LAHORE, Pakistan — An antiterrorism court in Pakistan on Wednesday convicted Hafiz Muhammad Saeed, the founder of the group that carried out a deadly attack in Mumbai in 2008, on terrorism-related charges and sentenced him to five and a half years in prison.
India and the United States call Mr. Saeed the mastermind of the Mumbai attack, which killed more than 160 people, including six Americans. For years, Pakistan had been under intense international pressure to take action against him and the radical Islamist group he founded, Lashkar-e-Taiba, and the United States has offered a $10 million bounty for him.
“The Hafiz Saeed conviction should have happened many years ago,” said Mosharraf Zaidi, a political analyst based in Islamabad, Pakistan. “That it did not is a measure of the internal tensions, institutional weaknesses and cognitive contradictions within Pakistan.”
In the antiterrorism court in Lahore, the eastern Pakistani city where he was based, Mr. Saeed was found guilty of having links with terrorist groups, raising funds for terrorism and having illegal property, said his lawyer, Imran Gill.
He was sentenced to two prison terms of five and half years, which will run concurrently, according to the judge, Arshad Hussain Bhatta. He was also fined $97.
Mr. Saeed denies involvement in terrorism, and will appeal his conviction, Mr. Gill said.
The verdict comes just days before the Financial Action Task Force, an international group that combats money laundering, is scheduled to decide whether to keep Pakistan on its “gray list” of countries that should do more to fight terrorism funding and money laundering, or move it to its “black list” of uncooperative nations, which could mean international sanctions.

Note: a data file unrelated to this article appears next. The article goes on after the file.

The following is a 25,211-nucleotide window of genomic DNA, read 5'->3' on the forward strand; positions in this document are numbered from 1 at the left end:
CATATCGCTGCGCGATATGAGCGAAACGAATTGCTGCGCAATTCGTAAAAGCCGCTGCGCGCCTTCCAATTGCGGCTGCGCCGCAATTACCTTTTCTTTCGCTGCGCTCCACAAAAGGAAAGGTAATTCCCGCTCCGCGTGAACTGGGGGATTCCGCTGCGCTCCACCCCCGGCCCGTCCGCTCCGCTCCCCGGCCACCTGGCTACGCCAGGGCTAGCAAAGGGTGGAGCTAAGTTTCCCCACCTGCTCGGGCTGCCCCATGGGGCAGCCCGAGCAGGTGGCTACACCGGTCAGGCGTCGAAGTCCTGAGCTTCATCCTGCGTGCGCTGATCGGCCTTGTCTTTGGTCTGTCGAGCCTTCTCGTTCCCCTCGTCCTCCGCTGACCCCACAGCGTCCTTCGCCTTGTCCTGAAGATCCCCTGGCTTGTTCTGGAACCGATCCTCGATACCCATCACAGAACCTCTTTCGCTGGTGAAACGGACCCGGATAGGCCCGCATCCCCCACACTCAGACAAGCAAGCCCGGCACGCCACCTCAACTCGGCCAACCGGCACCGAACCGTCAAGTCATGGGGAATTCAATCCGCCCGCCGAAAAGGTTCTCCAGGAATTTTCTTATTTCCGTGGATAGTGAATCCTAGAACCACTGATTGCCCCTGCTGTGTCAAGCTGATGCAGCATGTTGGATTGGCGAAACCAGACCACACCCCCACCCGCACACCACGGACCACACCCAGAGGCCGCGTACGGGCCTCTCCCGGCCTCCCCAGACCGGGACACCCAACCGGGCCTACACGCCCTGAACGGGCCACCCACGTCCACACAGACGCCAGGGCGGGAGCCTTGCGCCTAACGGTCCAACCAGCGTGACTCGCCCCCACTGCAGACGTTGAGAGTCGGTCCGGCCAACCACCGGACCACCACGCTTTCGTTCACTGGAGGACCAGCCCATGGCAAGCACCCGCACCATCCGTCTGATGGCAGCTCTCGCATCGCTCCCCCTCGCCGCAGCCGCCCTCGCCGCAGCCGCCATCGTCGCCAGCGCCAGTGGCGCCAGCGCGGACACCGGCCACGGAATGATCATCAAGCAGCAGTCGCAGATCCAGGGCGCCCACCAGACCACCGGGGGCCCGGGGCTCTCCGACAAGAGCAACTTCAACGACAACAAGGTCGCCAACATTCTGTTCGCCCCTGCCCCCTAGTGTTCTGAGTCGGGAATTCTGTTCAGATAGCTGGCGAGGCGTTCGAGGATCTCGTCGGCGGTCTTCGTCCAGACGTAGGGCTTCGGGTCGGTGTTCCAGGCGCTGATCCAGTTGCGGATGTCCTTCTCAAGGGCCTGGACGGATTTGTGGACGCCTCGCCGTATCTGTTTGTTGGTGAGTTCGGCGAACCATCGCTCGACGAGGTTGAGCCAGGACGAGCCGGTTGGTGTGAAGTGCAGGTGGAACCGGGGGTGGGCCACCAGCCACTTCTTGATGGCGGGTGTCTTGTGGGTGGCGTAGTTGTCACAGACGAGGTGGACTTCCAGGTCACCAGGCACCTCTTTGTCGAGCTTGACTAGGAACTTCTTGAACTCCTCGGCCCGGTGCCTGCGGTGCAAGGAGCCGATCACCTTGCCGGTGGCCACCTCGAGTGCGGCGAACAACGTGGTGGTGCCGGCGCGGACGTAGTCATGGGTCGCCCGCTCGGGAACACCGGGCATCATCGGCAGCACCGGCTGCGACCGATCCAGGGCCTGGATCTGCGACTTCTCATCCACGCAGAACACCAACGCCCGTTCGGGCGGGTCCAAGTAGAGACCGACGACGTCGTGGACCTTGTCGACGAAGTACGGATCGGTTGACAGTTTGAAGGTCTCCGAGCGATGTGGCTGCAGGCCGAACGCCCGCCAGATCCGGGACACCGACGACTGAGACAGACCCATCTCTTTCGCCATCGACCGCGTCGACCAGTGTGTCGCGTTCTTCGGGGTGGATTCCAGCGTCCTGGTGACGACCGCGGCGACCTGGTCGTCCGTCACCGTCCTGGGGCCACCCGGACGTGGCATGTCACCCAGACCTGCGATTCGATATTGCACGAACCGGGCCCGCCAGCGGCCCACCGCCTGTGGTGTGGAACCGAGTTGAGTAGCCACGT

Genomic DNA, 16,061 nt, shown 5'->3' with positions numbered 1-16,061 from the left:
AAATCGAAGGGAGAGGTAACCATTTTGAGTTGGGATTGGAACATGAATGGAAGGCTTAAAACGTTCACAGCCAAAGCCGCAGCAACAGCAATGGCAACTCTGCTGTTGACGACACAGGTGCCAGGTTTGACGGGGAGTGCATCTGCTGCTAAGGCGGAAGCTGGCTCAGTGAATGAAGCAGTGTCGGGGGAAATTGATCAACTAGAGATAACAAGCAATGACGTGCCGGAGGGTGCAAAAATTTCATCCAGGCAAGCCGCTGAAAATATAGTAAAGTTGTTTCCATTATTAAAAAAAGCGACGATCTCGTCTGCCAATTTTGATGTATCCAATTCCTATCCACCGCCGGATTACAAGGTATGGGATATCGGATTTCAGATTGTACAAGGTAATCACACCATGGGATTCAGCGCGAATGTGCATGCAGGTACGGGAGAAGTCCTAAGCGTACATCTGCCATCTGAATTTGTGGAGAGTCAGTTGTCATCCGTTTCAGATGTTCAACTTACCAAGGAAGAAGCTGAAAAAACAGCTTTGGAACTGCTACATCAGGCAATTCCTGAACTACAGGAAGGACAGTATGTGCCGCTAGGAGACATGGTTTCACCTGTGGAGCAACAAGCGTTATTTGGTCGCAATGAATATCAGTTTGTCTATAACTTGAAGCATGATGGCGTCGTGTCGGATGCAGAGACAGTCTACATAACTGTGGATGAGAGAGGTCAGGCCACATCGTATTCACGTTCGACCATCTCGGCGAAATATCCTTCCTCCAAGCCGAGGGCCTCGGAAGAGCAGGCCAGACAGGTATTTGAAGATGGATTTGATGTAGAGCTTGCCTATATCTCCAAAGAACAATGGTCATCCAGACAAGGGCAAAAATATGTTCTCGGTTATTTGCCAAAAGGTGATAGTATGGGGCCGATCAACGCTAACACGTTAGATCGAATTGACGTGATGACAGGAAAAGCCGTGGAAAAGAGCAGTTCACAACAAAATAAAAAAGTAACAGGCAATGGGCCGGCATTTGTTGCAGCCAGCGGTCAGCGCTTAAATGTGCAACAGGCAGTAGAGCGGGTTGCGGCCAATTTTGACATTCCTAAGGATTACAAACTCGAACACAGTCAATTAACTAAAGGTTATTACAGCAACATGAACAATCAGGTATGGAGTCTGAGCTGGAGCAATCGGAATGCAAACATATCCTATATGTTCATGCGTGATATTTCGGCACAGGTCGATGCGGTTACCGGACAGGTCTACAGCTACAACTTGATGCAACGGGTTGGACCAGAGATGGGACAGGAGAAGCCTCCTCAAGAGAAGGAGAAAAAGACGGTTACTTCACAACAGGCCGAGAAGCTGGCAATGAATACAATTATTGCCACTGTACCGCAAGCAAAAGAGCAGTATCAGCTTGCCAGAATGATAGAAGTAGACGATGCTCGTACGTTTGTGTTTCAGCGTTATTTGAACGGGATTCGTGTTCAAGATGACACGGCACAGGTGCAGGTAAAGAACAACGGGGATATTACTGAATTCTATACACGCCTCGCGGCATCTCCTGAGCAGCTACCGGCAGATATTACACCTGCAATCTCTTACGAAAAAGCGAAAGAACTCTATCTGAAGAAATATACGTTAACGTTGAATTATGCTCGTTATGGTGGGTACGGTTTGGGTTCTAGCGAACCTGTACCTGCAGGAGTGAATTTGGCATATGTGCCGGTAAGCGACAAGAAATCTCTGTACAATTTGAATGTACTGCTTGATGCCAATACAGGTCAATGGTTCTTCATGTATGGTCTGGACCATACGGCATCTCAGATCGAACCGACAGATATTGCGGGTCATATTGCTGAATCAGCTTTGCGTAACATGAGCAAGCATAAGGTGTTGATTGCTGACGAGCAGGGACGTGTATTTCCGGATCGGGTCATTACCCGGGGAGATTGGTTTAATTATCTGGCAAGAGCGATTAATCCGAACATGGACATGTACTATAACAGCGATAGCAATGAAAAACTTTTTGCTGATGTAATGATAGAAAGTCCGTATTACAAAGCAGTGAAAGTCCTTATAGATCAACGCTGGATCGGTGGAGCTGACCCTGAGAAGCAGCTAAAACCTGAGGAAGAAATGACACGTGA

Many nations and international organizations have pushed Pakistan to take action against militant groups and their leaders, including Mr. Saeed.
In recent years, Pakistani authorities have moved against several militant groups, including Mr. Saeed’s charity organizations. Authorities banned two charities associated with him in 2019, and hundreds of religious schools and hospitals run by these charities have come under government control.
Mr. Saeed had been arrested in the past, and on several occasions put under house arrest, but Wednesday was the first time he had been sentenced. Several previous cases against him were dismissed by Pakistani courts, and officials had said there was not enough evidence to tie him to the Mumbai attack.
He remains popular in Pakistan, particularly because of his militant stance on Kashmir, the disputed Himalayan territory claimed both by India and Pakistan. Mr. Saeed says that India must be driven out of the region, which has been a primary aim of Lashkar-e-Taiba.
“The country’s strong credentials in fighting and beating terrorists will continue to be treated with lukewarm enthusiasm as long as such individuals continue to only be sanctioned when Pakistan faces international pressure,” said Mr. Zaidi, the analyst.